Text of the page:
In genome analysis, the CpG methylation of p16 (cyclin-dependent kinase inhibitor 2A) is observed in all ameloblastic carcinoma samples, but only one ameloblastoma specimen exhibits the mutation. Therefore, it is presumed that p16 alteration may play a role in the malignant progression of ameloblastic carcinoma [40]. More recently, 5q13 amplification was demonstrated by comparative genomic hybridization (CGH) in an AC [41]. Recently Siriwardena et al. have suggested the role of aberrant β-catenin expression and adenomatous polyposis coli gene mutation in AC [42].

5. Squamous Cell Odontogenic Carcinoma

Squamous cell odontogenic carcinomas (WHO1.2.1) are subdivided into 3 subcategories: (1) primary intraosseous carcinomas (WHO1.2.1.2)—solid, (2) carcinomas arising from epithelial lining of odontogenic cyst, and (3) carcinomas arising from benign epithelial odontogenic tumour like KCOT. The exclusionary diagnosis of primary intraosseous squamous cell carcinoma of the mandible is made only after no distant primary site is identified 6 months after treatment [1].

On analyzing 32 cases of squamous cell odontogenic carcinoma, Eversole has reported that 75% were associated with teeth [43]. A retrospective study of 116 cases of PIOSCC between 1938 and 2010 showed that there have been only 16 known cases of PIOSCC arising from KCOT [44].

Alevizos et al. [37] have suggested the genetic expression profiling and genes that are upregulated and downregulated in odontogenic carcinomas (Table 7). Genes with a greater than threefold upregulation and downregulation in the squamous cell OC compared with oral mucosal squamous cell carcinoma. Aberrant β-catenin expression and adenomatous polyposis coli gene mutation were proven by authors [45].

6. Primary Intraosseous Carcinoma (PIOC)

The diagnosis of PIOC is often difficult as the lesion must be differentiated from carcinomas that may invade the bone from the overlying soft tissues or from the tumors that have metastasized to the jaw from a distant site [46]. Review of the literature showed that the origin of PIOC varies as it may arise from reduced enamel epithelium or even odontogenic cysts [47, 48].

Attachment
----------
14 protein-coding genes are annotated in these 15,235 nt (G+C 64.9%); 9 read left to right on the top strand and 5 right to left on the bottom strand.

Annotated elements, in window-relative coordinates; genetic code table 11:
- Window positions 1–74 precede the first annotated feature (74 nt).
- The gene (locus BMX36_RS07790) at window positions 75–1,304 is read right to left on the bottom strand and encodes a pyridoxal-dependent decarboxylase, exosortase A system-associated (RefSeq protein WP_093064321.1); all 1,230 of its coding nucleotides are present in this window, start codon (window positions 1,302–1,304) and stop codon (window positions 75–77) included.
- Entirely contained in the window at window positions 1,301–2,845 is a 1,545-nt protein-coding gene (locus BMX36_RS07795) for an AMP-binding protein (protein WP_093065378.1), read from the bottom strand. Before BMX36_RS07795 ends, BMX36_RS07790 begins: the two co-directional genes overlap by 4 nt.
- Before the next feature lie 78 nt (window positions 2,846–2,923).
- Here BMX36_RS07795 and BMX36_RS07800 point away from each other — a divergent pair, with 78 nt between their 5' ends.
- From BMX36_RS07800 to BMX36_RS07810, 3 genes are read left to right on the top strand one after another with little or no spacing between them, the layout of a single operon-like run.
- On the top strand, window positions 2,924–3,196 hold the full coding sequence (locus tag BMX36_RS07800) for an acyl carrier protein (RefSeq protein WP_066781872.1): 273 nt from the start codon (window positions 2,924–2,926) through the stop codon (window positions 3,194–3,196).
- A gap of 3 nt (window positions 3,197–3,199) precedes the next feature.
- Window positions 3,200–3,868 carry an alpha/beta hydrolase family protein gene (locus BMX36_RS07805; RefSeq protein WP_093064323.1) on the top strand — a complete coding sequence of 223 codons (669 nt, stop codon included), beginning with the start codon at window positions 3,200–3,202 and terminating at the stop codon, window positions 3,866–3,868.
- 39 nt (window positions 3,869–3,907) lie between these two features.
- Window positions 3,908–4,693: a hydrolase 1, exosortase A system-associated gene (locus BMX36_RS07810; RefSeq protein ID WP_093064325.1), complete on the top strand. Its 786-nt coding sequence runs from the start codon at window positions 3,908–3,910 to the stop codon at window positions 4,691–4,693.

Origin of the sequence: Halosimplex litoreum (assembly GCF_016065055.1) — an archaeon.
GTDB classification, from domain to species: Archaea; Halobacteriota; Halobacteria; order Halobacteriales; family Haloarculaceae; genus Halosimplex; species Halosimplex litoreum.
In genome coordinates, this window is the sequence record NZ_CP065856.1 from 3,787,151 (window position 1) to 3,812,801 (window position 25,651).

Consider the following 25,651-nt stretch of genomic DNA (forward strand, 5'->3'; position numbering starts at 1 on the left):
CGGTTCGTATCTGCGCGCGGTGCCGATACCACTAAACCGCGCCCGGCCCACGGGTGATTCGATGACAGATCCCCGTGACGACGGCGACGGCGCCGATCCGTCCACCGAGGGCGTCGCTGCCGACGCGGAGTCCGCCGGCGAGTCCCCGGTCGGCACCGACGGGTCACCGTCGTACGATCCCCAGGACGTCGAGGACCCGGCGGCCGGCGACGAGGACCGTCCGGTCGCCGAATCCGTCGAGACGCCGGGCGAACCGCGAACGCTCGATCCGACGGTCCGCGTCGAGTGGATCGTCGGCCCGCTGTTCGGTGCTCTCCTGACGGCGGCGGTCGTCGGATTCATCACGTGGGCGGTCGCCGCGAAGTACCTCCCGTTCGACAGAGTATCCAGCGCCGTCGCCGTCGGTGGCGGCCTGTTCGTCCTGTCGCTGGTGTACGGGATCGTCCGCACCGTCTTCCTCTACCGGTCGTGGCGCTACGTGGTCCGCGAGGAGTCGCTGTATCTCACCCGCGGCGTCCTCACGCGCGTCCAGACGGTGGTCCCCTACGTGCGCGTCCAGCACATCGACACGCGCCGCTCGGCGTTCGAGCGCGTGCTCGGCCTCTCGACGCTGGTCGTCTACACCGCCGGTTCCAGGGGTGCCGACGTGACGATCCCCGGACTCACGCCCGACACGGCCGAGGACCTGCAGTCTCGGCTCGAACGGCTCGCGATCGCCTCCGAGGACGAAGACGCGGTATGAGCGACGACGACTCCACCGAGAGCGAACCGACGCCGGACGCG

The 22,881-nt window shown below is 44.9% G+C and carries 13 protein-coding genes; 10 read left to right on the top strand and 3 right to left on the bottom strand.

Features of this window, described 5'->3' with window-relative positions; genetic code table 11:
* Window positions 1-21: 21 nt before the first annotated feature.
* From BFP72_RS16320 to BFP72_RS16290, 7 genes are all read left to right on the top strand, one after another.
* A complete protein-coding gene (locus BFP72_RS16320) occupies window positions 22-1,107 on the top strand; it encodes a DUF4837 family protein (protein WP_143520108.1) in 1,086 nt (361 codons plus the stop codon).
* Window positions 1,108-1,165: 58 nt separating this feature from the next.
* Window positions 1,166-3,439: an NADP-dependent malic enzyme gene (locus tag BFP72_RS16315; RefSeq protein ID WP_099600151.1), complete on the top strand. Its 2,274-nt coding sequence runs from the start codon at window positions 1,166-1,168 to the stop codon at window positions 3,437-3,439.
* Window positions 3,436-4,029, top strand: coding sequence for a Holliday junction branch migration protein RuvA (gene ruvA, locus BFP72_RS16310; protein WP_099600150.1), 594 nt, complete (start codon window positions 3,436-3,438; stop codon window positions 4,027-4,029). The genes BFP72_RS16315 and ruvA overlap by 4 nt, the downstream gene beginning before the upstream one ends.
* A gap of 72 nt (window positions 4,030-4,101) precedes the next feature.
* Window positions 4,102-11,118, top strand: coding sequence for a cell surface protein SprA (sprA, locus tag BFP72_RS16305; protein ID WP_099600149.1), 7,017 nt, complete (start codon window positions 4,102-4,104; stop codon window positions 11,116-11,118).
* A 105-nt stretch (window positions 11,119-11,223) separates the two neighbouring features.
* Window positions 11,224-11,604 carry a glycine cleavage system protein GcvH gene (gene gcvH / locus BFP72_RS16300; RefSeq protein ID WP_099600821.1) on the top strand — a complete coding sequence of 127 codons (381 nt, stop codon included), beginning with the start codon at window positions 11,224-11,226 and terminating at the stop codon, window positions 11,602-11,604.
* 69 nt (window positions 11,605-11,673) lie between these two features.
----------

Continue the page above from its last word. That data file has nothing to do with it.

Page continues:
Lucas [49], in commenting on the cells of origin of central carcinoma of the jaws, presumed that carcinoma could arise from odontogenic cell rests or from enclaved epithelium at the site of embryonic fissures. Investigators now believe that embryonic fissures have little or no role in the development of the jaws. However, remnants of epithelium do persist in the area of the incisive canal, and cases have been reported in this location. The fact that intraosseous carcinomas are rare in bones other than the jaws supports the concept that primary intraosseous carcinomas are odontogenic in origin. The most likely source of malignant epithelium in the jaws originates from the infoldings into the jaws of oral epithelium destined to become odontogenic. If one considers the age, location, and odontogenic origin of the reported cases of primary intraosseous carcinoma, it seems plausible to question whether or not some cases may represent squamous cell carcinoma arising in a previously existing ameloblastoma.

It is characterized by islands of neoplastic squamous epithelium with the features of squamous cell carcinoma. Most lesions are moderately differentiated without prominent keratinization. The stroma may or may not exhibit an inflammatory infiltrate.

6.1. Primary Intraosseous Squamous Cell Carcinoma Derived from Keratocystic Odontogenic Tumour

This is rather explained as a squamous cell carcinoma arising within the jaws without connection to the oral mucosa in the presence of a keratocystic odontogenic tumour (KCOT). The histological appearance of this lesion is typically that of a keratinizing well-differentiated squamous cell carcinoma in conjunction with KCOT. The main differential diagnosis would include keratoameloblastoma, squamous odontogenic tumour, central high-grade mucoepidermoid carcinoma, and metastatic lesions [50].

6.2. Primary Intraosseous Squamous Cell Carcinoma Derived from Odontogenic Cysts

Histopathologically this tumour is characterized as a cyst lined by any type of epithelium that can be seen in odontogenic cysts in association with a squamous cell carcinoma. Various degrees of dysplasia may be observed in the epithelial cyst lining. Secondary involvement of a cyst by an adjacent carcinomatous lesion and cystic degeneration in a primary intraosseous carcinoma has to be excluded before ascertaining the diagnosis of carcinoma arising in odontogenic cyst. In 1975, Gardner proposed the following criteria for diagnosis of carcinoma arising in an odontogenic cyst [51, 52]:(1)a microscopic transition area from benign cystic epithelial lining to invasive SCCA,(2)no carcinomatous changes in the overlying epithelium,(3)no source of carcinoma in the adjacent structures.

Waldron and Mustoe [53] have added a 4th criterion which says that the possibility of a metastatic tumour must be ruled out by physical and radiological examination and the subsequent clinical course.